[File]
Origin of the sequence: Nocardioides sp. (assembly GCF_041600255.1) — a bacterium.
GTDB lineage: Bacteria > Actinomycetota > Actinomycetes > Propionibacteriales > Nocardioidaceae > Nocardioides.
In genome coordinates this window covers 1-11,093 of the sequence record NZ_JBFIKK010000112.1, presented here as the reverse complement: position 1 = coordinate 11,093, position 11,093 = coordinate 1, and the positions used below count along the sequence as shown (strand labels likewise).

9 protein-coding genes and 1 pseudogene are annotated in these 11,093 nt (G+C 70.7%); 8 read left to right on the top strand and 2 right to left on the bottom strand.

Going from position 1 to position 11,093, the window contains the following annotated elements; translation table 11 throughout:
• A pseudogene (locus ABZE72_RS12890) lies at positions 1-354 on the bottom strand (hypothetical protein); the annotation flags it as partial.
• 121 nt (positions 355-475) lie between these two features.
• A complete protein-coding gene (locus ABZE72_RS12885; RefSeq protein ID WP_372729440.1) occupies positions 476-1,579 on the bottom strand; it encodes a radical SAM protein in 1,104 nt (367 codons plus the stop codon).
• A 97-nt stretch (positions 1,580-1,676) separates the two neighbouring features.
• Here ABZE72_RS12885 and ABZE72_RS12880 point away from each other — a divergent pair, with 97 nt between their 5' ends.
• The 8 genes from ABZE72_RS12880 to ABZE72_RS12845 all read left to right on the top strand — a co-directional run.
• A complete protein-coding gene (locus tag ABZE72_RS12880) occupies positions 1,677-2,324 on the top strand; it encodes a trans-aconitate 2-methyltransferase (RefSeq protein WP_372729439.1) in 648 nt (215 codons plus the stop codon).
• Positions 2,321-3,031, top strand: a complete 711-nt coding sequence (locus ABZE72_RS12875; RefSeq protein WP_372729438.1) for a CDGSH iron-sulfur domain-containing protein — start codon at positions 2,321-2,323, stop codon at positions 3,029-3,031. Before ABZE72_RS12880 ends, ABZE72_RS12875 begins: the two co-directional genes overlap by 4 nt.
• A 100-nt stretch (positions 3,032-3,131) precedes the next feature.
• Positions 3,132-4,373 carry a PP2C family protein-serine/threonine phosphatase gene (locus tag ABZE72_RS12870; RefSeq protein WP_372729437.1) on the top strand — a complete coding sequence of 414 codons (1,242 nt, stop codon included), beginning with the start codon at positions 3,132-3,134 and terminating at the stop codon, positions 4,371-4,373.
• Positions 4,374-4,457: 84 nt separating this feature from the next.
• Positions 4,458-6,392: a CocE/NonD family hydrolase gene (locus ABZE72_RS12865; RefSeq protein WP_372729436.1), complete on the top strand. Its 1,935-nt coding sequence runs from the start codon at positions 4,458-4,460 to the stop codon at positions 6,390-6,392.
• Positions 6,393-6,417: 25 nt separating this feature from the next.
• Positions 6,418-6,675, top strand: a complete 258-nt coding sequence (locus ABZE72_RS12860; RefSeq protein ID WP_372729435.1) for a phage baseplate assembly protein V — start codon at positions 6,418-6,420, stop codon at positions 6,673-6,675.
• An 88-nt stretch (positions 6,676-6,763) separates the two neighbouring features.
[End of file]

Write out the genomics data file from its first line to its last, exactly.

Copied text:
Origin of the sequence: Nocardioides sp. (assembly GCF_041600255.1) — a bacterium.
GTDB lineage: Bacteria > Actinomycetota > Actinomycetes > Propionibacteriales > Nocardioidaceae > Nocardioides.
In genome coordinates this window covers 1-11,093 of the sequence record NZ_JBFIKK010000112.1, presented here as the reverse complement: position 1 = coordinate 11,093, position 11,093 = coordinate 1, and the positions used below count along the sequence as shown (strand labels likewise).

9 protein-coding genes and 1 pseudogene are annotated in these 11,093 nt (G+C 70.7%); 8 read left to right on the top strand and 2 right to left on the bottom strand.

Going from position 1 to position 11,093, the window contains the following annotated elements; translation table 11 throughout:
• A pseudogene (locus ABZE72_RS12890) lies at positions 1-354 on the bottom strand (hypothetical protein); the annotation flags it as partial.
• 121 nt (positions 355-475) lie between these two features.
• A complete protein-coding gene (locus ABZE72_RS12885; RefSeq protein ID WP_372729440.1) occupies positions 476-1,579 on the bottom strand; it encodes a radical SAM protein in 1,104 nt (367 codons plus the stop codon).
• A 97-nt stretch (positions 1,580-1,676) separates the two neighbouring features.
• Here ABZE72_RS12885 and ABZE72_RS12880 point away from each other — a divergent pair, with 97 nt between their 5' ends.
• The 8 genes from ABZE72_RS12880 to ABZE72_RS12845 all read left to right on the top strand — a co-directional run.
• A complete protein-coding gene (locus tag ABZE72_RS12880) occupies positions 1,677-2,324 on the top strand; it encodes a trans-aconitate 2-methyltransferase (RefSeq protein WP_372729439.1) in 648 nt (215 codons plus the stop codon).
• Positions 2,321-3,031, top strand: a complete 711-nt coding sequence (locus ABZE72_RS12875; RefSeq protein WP_372729438.1) for a CDGSH iron-sulfur domain-containing protein — start codon at positions 2,321-2,323, stop codon at positions 3,029-3,031. Before ABZE72_RS12880 ends, ABZE72_RS12875 begins: the two co-directional genes overlap by 4 nt.
• A 100-nt stretch (positions 3,032-3,131) precedes the next feature.
• Positions 3,132-4,373 carry a PP2C family protein-serine/threonine phosphatase gene (locus tag ABZE72_RS12870; RefSeq protein WP_372729437.1) on the top strand — a complete coding sequence of 414 codons (1,242 nt, stop codon included), beginning with the start codon at positions 3,132-3,134 and terminating at the stop codon, positions 4,371-4,373.
• Positions 4,374-4,457: 84 nt separating this feature from the next.
• Positions 4,458-6,392: a CocE/NonD family hydrolase gene (locus ABZE72_RS12865; RefSeq protein WP_372729436.1), complete on the top strand. Its 1,935-nt coding sequence runs from the start codon at positions 4,458-4,460 to the stop codon at positions 6,390-6,392.
• Positions 6,393-6,417: 25 nt separating this feature from the next.
• Positions 6,418-6,675, top strand: a complete 258-nt coding sequence (locus ABZE72_RS12860; RefSeq protein ID WP_372729435.1) for a phage baseplate assembly protein V — start codon at positions 6,418-6,420, stop codon at positions 6,673-6,675.
• An 88-nt stretch (positions 6,676-6,763) separates the two neighbouring features.